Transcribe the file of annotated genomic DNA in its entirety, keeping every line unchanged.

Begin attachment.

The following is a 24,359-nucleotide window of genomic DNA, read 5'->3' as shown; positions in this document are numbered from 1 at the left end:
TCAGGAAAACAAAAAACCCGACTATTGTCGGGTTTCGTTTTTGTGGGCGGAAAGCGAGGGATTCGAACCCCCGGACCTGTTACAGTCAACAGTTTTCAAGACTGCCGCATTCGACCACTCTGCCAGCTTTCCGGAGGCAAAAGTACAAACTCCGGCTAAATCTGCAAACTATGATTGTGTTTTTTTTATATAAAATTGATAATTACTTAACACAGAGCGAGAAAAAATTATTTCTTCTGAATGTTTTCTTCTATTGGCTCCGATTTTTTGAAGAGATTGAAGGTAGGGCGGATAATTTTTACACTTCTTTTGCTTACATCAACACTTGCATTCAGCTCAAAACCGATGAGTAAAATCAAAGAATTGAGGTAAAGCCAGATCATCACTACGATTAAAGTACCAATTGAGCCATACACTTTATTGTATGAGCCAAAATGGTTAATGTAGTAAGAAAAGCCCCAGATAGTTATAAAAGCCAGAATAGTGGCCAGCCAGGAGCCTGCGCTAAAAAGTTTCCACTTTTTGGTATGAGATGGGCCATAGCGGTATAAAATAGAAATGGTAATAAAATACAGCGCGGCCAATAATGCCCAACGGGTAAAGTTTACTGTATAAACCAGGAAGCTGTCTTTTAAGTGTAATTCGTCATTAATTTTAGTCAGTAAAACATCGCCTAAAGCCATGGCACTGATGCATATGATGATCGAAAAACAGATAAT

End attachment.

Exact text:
The following is a 24,359-nucleotide window of genomic DNA, read 5'->3' as shown; positions in this document are numbered from 1 at the left end:
TCAGGAAAACAAAAAACCCGACTATTGTCGGGTTTCGTTTTTGTGGGCGGAAAGCGAGGGATTCGAACCCCCGGACCTGTTACAGTCAACAGTTTTCAAGACTGCCGCATTCGACCACTCTGCCAGCTTTCCGGAGGCAAAAGTACAAACTCCGGCTAAATCTGCAAACTATGATTGTGTTTTTTTTATATAAAATTGATAATTACTTAACACAGAGCGAGAAAAAATTATTTCTTCTGAATGTTTTCTTCTATTGGCTCCGATTTTTTGAAGAGATTGAAGGTAGGGCGGATAATTTTTACACTTCTTTTGCTTACATCAACACTTGCATTCAGCTCAAAACCGATGAGTAAAATCAAAGAATTGAGGTAAAGCCAGATCATCACTACGATTAAAGTACCAATTGAGCCATACACTTTATTGTATGAGCCAAAATGGTTAATGTAGTAAGAAAAGCCCCAGATAGTTATAAAAGCCAGAATAGTGGCCAGCCAGGAGCCTGCGCTAAAAAGTTTCCACTTTTTGGTATGAGATGGGCCATAGCGGTATAAAATAGAAATGGTAATAAAATACAGCGCGGCCAATAATGCCCAACGGGTAAAGTTTACTGTATAAACCAGGAAGCTGTCTTTTAAGTGTAATTCGTCATTAATTTTAGTCAGTAAAACATCGCCTAAAGCCATGGCACTGATGCATATGATGATCGAAAAACAGATAAT